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Kindergarten is Not About Coloring in the Lines
“Okay class, listen up. It’s Andy’s day to be in the play house. Andy, who do you want to take with you?” said Mrs. Toole, my kindergarten teacher.
I remember my year with Mrs. Toole as a time when “school” meant play houses, coloring, snack time. A time before I was David. A time before I didn’t have recess. A time so long ago, but a time I took lessons from that I will never forget. The math and English never did a lot of good because I only used it to apply to higher learning. But compassion, caring, and acceptance are things I will never forget.
My kindergarten and first grade teacher, Mrs. Toole was one of the sweetest women I have ever met. I still talk to her today. She had an old play house in her room for kids who still fit in a four foot high playhouse. Each day she would go down a list and select who could play in it during our break. This person picked a friend to go with them. When my turn cam around everyone knew my one of two choices, Kayla, my best friend up through fourth grade, we did everything together, or Aaron, a younger, meaning he was a kindergartner when I was a first grader. Aaron was loud, funny, a great friend, and he had muscular dystrophy. Aaron was always a bit slower than everyone else because of his disease, but the way I saw it he was just another kid.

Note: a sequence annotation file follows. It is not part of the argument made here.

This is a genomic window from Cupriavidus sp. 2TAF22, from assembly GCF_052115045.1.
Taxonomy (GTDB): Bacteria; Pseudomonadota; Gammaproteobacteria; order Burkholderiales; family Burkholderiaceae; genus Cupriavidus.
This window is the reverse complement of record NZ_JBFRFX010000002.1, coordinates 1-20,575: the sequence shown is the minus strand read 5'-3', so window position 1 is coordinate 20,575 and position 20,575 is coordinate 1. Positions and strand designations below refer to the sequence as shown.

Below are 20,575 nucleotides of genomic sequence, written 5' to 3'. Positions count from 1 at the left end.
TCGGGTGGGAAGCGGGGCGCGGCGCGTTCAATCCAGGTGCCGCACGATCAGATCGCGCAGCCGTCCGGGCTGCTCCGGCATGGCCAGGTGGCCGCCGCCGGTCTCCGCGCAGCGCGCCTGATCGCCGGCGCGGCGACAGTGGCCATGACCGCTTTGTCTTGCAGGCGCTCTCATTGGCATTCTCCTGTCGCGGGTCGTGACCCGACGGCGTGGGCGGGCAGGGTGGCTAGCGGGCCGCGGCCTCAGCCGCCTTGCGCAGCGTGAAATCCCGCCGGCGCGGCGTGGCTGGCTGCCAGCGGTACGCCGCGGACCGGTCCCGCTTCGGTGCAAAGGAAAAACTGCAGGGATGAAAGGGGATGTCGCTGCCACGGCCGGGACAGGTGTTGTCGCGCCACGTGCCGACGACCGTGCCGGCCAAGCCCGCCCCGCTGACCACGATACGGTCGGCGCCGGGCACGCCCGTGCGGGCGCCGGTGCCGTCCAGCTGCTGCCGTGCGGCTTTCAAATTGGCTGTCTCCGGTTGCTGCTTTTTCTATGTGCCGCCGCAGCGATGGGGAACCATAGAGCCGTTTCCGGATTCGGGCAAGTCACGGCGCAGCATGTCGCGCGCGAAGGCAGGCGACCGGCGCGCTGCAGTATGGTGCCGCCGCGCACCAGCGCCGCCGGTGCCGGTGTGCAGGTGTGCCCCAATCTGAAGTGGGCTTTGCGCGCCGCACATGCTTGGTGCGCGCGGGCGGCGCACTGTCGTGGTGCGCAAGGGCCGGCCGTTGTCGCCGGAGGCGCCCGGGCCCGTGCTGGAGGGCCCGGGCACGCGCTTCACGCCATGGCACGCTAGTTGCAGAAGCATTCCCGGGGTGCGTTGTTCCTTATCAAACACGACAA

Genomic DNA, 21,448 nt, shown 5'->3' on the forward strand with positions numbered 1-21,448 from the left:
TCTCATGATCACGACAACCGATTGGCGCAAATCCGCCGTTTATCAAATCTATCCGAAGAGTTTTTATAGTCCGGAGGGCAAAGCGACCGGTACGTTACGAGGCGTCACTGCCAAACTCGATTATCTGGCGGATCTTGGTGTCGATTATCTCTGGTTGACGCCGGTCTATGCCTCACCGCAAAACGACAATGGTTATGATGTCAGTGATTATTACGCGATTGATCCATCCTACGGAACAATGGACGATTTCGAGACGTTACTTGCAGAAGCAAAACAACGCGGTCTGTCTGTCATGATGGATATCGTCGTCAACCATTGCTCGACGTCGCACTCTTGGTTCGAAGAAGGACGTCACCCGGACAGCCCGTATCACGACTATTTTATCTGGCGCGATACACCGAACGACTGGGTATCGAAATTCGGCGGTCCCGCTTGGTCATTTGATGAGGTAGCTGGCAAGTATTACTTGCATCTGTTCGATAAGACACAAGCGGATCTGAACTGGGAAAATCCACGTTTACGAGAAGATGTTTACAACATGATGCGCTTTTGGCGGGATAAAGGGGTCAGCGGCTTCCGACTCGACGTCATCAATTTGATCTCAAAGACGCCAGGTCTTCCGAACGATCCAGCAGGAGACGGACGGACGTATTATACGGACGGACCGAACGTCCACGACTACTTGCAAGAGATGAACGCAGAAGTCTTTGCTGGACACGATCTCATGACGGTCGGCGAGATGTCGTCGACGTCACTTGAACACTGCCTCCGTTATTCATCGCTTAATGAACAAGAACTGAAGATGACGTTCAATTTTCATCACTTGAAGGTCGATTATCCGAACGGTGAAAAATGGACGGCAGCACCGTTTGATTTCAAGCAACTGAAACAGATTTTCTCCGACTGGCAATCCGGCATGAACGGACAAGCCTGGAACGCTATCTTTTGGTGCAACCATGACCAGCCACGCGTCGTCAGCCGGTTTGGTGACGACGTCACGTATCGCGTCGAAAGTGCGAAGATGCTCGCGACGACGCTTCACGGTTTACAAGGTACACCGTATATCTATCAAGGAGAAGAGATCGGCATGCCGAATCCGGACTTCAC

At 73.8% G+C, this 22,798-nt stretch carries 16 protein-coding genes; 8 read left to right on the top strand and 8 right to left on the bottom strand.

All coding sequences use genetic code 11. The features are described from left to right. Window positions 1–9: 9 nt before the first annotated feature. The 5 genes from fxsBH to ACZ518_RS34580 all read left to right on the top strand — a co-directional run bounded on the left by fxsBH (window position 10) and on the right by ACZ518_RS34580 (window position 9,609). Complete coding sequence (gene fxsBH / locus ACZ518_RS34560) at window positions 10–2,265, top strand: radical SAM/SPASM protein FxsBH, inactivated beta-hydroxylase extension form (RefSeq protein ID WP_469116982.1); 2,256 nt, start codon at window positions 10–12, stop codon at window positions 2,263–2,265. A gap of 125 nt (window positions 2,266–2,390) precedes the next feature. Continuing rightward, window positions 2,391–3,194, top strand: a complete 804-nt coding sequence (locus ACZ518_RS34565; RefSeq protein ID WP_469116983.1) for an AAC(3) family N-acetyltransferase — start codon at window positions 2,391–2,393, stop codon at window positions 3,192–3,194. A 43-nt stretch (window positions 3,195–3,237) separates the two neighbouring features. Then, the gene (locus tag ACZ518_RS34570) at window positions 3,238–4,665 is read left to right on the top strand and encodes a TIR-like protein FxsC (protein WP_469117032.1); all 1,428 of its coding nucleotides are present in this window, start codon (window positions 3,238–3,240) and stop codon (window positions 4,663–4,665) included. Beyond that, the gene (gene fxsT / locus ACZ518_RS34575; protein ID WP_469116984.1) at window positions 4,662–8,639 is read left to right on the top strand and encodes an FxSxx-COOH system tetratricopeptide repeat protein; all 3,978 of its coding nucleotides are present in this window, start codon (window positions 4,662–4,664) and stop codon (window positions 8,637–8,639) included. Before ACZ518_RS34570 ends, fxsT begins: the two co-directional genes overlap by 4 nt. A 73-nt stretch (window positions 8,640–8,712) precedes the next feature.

At that age I had no memories that surpassed having him in the playhouse, but it went a lot further than just the playhouse; birthday parties, monkey bars, swings, all the good things somebody thinks of when they remember of childhood play. Everyday was fun. I saw Aaron in the pool over the summer, we splashed blissfully and dunked carelessly. At the pool that summer I realized Aaron’s disease hurt him in ways I couldn’t understand. The first time I really noticed was when Aaron, getting out of the pool for the 10 minute life guard break, attempted to climb the ladder, but didn’t have the strength. As a life guard tried to hurry him by pulling at his arms, I heard Aaron yell. Not his playful yell or his frustrated one. This was one of pain.
I was getting stronger and older, by the day I became faster and bigger, Aaron however got weaker, by the day he had less balance and stamina. The first time I was truly angry involved Aaron. Not at him. I could never be angry with him. It was when a new kid, trying to look tough, pushed Aaron. Due to his MD he fell. When he got up the kid did it again. Then, as a group of kids joined in this push, fall, get up, push game I became enraged. I was across the playground when this was going on. Running as fast as I could, I tackled one of the kids. Then the leader of the group jumped on me. This was the first time I punched somebody outside of my karate class. I remember that punch so well. I caught the kid right under the eye on the cheek. Next thing I knew whistles were shrilling in my ear; I was grabbed and lifted away from the bully now on the ground. “Andrew, what is wrong with you? Get to the principals office right now.” chastised an angry teacher.